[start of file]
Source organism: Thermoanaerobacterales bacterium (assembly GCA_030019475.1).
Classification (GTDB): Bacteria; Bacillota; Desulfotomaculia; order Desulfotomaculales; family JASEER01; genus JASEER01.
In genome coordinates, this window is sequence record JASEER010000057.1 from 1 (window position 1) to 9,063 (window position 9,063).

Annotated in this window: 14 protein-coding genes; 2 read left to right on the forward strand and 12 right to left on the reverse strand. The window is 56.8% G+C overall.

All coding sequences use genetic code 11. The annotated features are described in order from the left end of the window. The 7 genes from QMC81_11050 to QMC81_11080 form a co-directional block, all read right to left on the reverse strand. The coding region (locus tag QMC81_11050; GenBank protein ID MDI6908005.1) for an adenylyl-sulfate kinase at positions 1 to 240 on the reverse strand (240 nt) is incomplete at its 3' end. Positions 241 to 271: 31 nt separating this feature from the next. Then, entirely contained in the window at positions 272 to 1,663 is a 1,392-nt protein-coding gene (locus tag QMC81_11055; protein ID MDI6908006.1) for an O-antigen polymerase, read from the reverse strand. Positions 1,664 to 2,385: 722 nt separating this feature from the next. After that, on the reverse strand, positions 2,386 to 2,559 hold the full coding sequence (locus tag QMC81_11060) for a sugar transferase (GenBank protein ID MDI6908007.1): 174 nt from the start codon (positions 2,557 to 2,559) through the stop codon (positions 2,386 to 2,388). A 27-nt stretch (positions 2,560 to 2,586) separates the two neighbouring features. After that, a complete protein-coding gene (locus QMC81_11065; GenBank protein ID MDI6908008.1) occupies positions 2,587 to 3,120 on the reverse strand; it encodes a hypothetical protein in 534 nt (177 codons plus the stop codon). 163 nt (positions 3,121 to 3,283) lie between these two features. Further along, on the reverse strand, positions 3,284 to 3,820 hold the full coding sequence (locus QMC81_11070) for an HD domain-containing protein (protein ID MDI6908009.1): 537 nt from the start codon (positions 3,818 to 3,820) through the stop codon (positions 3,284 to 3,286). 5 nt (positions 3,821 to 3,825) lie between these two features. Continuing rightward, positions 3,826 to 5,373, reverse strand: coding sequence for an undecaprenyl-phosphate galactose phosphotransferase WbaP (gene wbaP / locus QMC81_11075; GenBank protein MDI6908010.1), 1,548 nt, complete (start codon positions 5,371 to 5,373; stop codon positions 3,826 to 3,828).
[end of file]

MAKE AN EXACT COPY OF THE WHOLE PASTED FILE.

Source organism: Thermoanaerobacterales bacterium (assembly GCA_030019475.1).
Classification (GTDB): Bacteria; Bacillota; Desulfotomaculia; order Desulfotomaculales; family JASEER01; genus JASEER01.
In genome coordinates, this window is sequence record JASEER010000057.1 from 1 (window position 1) to 9,063 (window position 9,063).

Annotated in this window: 14 protein-coding genes; 2 read left to right on the forward strand and 12 right to left on the reverse strand. The window is 56.8% G+C overall.

All coding sequences use genetic code 11. The annotated features are described in order from the left end of the window. The 7 genes from QMC81_11050 to QMC81_11080 form a co-directional block, all read right to left on the reverse strand. The coding region (locus tag QMC81_11050; GenBank protein ID MDI6908005.1) for an adenylyl-sulfate kinase at positions 1 to 240 on the reverse strand (240 nt) is incomplete at its 3' end. Positions 241 to 271: 31 nt separating this feature from the next. Then, entirely contained in the window at positions 272 to 1,663 is a 1,392-nt protein-coding gene (locus tag QMC81_11055; protein ID MDI6908006.1) for an O-antigen polymerase, read from the reverse strand. Positions 1,664 to 2,385: 722 nt separating this feature from the next. After that, on the reverse strand, positions 2,386 to 2,559 hold the full coding sequence (locus tag QMC81_11060) for a sugar transferase (GenBank protein ID MDI6908007.1): 174 nt from the start codon (positions 2,557 to 2,559) through the stop codon (positions 2,386 to 2,388). A 27-nt stretch (positions 2,560 to 2,586) separates the two neighbouring features. After that, a complete protein-coding gene (locus QMC81_11065; GenBank protein ID MDI6908008.1) occupies positions 2,587 to 3,120 on the reverse strand; it encodes a hypothetical protein in 534 nt (177 codons plus the stop codon). 163 nt (positions 3,121 to 3,283) lie between these two features. Further along, on the reverse strand, positions 3,284 to 3,820 hold the full coding sequence (locus QMC81_11070) for an HD domain-containing protein (protein ID MDI6908009.1): 537 nt from the start codon (positions 3,818 to 3,820) through the stop codon (positions 3,284 to 3,286). 5 nt (positions 3,821 to 3,825) lie between these two features. Continuing rightward, positions 3,826 to 5,373, reverse strand: coding sequence for an undecaprenyl-phosphate galactose phosphotransferase WbaP (gene wbaP / locus QMC81_11075; GenBank protein MDI6908010.1), 1,548 nt, complete (start codon positions 5,371 to 5,373; stop codon positions 3,826 to 3,828).